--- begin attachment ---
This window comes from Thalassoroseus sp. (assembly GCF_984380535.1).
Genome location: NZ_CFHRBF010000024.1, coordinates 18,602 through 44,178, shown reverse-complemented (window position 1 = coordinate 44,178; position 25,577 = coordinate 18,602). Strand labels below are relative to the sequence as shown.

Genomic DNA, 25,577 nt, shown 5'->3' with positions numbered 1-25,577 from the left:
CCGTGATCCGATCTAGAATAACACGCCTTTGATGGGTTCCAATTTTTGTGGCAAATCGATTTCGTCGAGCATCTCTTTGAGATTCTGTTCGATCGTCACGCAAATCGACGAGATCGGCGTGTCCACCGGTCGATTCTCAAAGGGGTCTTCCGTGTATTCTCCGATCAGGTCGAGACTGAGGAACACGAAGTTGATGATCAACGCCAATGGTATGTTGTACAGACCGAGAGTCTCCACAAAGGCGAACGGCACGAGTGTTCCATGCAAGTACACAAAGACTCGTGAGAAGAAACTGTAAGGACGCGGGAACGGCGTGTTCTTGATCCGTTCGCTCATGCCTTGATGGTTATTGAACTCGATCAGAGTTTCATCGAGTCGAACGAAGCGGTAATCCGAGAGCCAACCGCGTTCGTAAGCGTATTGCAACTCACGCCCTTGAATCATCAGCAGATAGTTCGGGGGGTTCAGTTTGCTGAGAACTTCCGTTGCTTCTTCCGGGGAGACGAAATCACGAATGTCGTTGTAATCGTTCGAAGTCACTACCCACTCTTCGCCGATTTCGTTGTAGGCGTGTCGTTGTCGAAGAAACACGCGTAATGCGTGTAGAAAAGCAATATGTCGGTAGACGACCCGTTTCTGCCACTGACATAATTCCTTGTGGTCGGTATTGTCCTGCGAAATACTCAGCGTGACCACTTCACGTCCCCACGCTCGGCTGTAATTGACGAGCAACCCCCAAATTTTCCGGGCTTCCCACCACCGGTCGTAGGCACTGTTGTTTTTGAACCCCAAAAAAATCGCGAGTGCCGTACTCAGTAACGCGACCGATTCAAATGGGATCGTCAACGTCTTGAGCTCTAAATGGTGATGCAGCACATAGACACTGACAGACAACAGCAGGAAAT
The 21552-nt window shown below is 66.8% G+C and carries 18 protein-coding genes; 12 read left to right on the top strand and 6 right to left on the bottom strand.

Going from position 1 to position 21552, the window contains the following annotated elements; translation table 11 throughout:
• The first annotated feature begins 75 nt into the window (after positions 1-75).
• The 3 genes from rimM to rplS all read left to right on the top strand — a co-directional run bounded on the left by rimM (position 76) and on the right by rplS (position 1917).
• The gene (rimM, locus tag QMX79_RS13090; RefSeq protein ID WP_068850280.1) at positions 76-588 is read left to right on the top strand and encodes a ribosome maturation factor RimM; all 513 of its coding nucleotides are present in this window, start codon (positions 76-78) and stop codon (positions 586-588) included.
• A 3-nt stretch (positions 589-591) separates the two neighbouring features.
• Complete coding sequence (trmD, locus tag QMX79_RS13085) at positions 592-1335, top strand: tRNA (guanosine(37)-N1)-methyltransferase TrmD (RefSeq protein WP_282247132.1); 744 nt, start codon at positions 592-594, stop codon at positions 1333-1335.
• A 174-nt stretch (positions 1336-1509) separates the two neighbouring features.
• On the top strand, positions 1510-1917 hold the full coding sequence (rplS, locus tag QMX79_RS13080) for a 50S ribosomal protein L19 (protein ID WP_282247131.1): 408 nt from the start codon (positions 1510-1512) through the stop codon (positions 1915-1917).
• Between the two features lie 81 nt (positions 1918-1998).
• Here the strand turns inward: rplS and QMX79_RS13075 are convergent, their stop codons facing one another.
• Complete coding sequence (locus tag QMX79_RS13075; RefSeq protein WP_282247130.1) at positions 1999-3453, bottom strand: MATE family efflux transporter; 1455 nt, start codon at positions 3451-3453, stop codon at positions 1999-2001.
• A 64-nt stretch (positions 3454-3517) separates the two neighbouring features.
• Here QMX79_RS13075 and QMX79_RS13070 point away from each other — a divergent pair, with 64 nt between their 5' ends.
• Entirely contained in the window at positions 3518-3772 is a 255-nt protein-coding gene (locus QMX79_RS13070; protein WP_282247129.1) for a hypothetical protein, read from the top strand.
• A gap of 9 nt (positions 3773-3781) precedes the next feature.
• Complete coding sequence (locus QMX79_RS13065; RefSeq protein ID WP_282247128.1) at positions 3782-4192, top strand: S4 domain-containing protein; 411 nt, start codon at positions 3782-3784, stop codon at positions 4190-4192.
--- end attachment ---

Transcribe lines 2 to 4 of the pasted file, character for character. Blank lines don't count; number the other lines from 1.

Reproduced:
Genome location: NZ_CFHRBF010000024.1, coordinates 18,602 through 44,178, shown reverse-complemented (window position 1 = coordinate 44,178; position 25,577 = coordinate 18,602). Strand labels below are relative to the sequence as shown.

Genomic DNA, 25,577 nt, shown 5'->3' with positions numbered 1-25,577 from the left:
CCGTGATCCGATCTAGAATAACACGCCTTTGATGGGTTCCAATTTTTGTGGCAAATCGATTTCGTCGAGCATCTCTTTGAGATTCTGTTCGATCGTCACGCAAATCGACGAGATCGGCGTGTCCACCGGTCGATTCTCAAAGGGGTCTTCCGTGTATTCTCCGATCAGGTCGAGACTGAGGAACACGAAGTTGATGATCAACGCCAATGGTATGTTGTACAGACCGAGAGTCTCCACAAAGGCGAACGGCACGAGTGTTCCATGCAAGTACACAAAGACTCGTGAGAAGAAACTGTAAGGACGCGGGAACGGCGTGTTCTTGATCCGTTCGCTCATGCCTTGATGGTTATTGAACTCGATCAGAGTTTCATCGAGTCGAACGAAGCGGTAATCCGAGAGCCAACCGCGTTCGTAAGCGTATTGCAACTCACGCCCTTGAATCATCAGCAGATAGTTCGGGGGGTTCAGTTTGCTGAGAACTTCCGTTGCTTCTTCCGGGGAGACGAAATCACGAATGTCGTTGTAATCGTTCGAAGTCACTACCCACTCTTCGCCGATTTCGTTGTAGGCGTGTCGTTGTCGAAGAAACACGCGTAATGCGTGTAGAAAAGCAATATGTCGGTAGACGACCCGTTTCTGCCACTGACATAATTCCTTGTGGTCGGTATTGTCCTGCGAAATACTCAGCGTGACCACTTCACGTCCCCACGCTCGGCTGTAATTGACGAGCAACCCCCAAATTTTCCGGGCTTCCCACCACCGGTCGTAGGCACTGTTGTTTTTGAACCCCAAAAAAATCGCGAGTGCCGTACTCAGTAACGCGACCGATTCAAATGGGATCGTCAACGTCTTGAGCTCTAAATGGTGATGCAGCACATAGACACTGACAGACAACAGCAGGAAAT